Is Aspial Corporation Being Overly Aggressive In Growing Its Business?

Last year, Aspial Corporation (SGX: A30) started construction works for its Australia 108 skyscraper project in Melbourne, Australia.

The tower, if completed at the planned date of 2019, will become the tallest tower in the southern hemisphere. The A$900 million project is one of the largest that Aspial has ever attempted.

But, Australia 108 is not the only thing Aspial’s busy developing at the moment. In fact, Aspial has another ongoing project in Melbourne (the 55-level residential tower, Avant) and is planning for another skyscraper project in the Australian city of Brisbane.

Although Aspial has a number of strong projects on its hands right now, should investors be worried that the company has bitten off more than it can chew?

At the end of 2015, Aspial’s balance sheet figures showed that it had a net debt (total debt minus cash) to equity ratio of 311%. Meanwhile, according to data from S&P Global Market Intelligence, its interest coverage ratio (operating income over interest expense) in 2015 is a troubling 0.7. In addition, the company has been generating negative cash flow from operations since 2009 and currently has only S$133 million in cash on hand and S$153 million worth of investment securities.

With such a highly geared balance sheet and without much cash flowing into its coffers, what options might Aspial have if it wants or needs to raise more capital?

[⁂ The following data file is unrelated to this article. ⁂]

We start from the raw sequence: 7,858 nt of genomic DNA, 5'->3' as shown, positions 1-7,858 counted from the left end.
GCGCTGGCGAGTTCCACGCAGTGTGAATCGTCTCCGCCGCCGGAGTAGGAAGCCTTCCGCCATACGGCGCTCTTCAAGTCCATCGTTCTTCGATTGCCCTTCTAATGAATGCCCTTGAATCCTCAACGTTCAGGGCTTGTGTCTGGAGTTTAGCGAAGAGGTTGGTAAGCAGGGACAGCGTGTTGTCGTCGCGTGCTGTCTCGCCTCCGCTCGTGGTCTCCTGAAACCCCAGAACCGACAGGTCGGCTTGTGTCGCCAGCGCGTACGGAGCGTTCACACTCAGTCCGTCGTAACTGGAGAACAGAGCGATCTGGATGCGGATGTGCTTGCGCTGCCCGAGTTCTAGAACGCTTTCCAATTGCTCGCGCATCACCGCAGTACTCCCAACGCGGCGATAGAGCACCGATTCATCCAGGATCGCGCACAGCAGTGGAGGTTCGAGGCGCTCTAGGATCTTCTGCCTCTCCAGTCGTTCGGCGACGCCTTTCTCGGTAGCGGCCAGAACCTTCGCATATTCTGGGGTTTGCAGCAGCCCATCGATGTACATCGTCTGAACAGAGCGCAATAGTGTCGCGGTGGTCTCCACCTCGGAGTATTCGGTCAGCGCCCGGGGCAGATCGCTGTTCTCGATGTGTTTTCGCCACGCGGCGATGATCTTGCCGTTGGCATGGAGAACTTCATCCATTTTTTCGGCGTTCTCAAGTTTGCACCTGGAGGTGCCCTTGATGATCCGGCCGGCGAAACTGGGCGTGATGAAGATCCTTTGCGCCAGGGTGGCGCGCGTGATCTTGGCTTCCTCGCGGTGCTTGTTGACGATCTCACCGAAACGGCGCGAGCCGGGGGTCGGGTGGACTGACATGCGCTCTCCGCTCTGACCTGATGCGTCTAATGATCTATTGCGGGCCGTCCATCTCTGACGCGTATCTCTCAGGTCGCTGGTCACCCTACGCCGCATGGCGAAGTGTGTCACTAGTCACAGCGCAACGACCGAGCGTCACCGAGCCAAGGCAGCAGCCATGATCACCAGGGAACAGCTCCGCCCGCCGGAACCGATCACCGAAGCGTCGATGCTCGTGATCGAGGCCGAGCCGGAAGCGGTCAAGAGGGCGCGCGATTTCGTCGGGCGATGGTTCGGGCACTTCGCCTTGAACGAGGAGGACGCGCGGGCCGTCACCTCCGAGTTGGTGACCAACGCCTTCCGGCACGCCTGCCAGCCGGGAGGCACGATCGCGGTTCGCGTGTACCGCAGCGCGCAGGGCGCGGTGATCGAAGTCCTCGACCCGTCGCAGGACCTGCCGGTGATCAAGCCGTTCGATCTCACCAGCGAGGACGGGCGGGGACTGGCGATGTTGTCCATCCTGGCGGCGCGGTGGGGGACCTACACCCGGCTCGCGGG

Option 1: More debt

One option could be to issue more debt and that’s something Aspial has not shied away from. Last week, the company announced that it’d be launching a new bond offering worth S$75 million. The bonds mature in four years and carry an annual interest of 5.30%.

Of the S$75 million sum, the company had earmarked S$50 million to be offered to the public while S$25 million would be for institutional investors. Last Thursday, the company revealed that the S$25 million tranche that’s meant for institutional investors had successfully closed after being oversubscribed.

But, when looking at the company’s stretched balance sheet with the net-debt to equity ratio of 311%, taking on additional debt may not be the right medicine – it might just expose Aspial to even more financial risk.

Option 2: More equity

The company has already announced a proposal to spin-off its property business in Australia and Malaysia through an initial public offering in the Catalist board in Singapore’s stock market. If successful, it would raise some cash and likely help improve Aspial’s balance sheet.

But, the extent of improvement would depend on the valuation that Aspial is able to obtain for the proposed initial public offering. With more than S$1.3 billion in debt on Aspial’s balance sheet as of 31 December 2015, the company would need a significant influx of cash to move the needle.

Foolish Summary

Aspial has great plans for its property business in Australia. But, the company’s weak balance sheet could be a risk that investors may want to keep in mind when figuring out the firm’s wherewithal in pulling off its huge projects.

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The information provided is for general information purposes only and is not intended to be personalised investment or financial advice. Motley Fool Singapore writer Stanley Lim does not own shares in any companies mentioned above.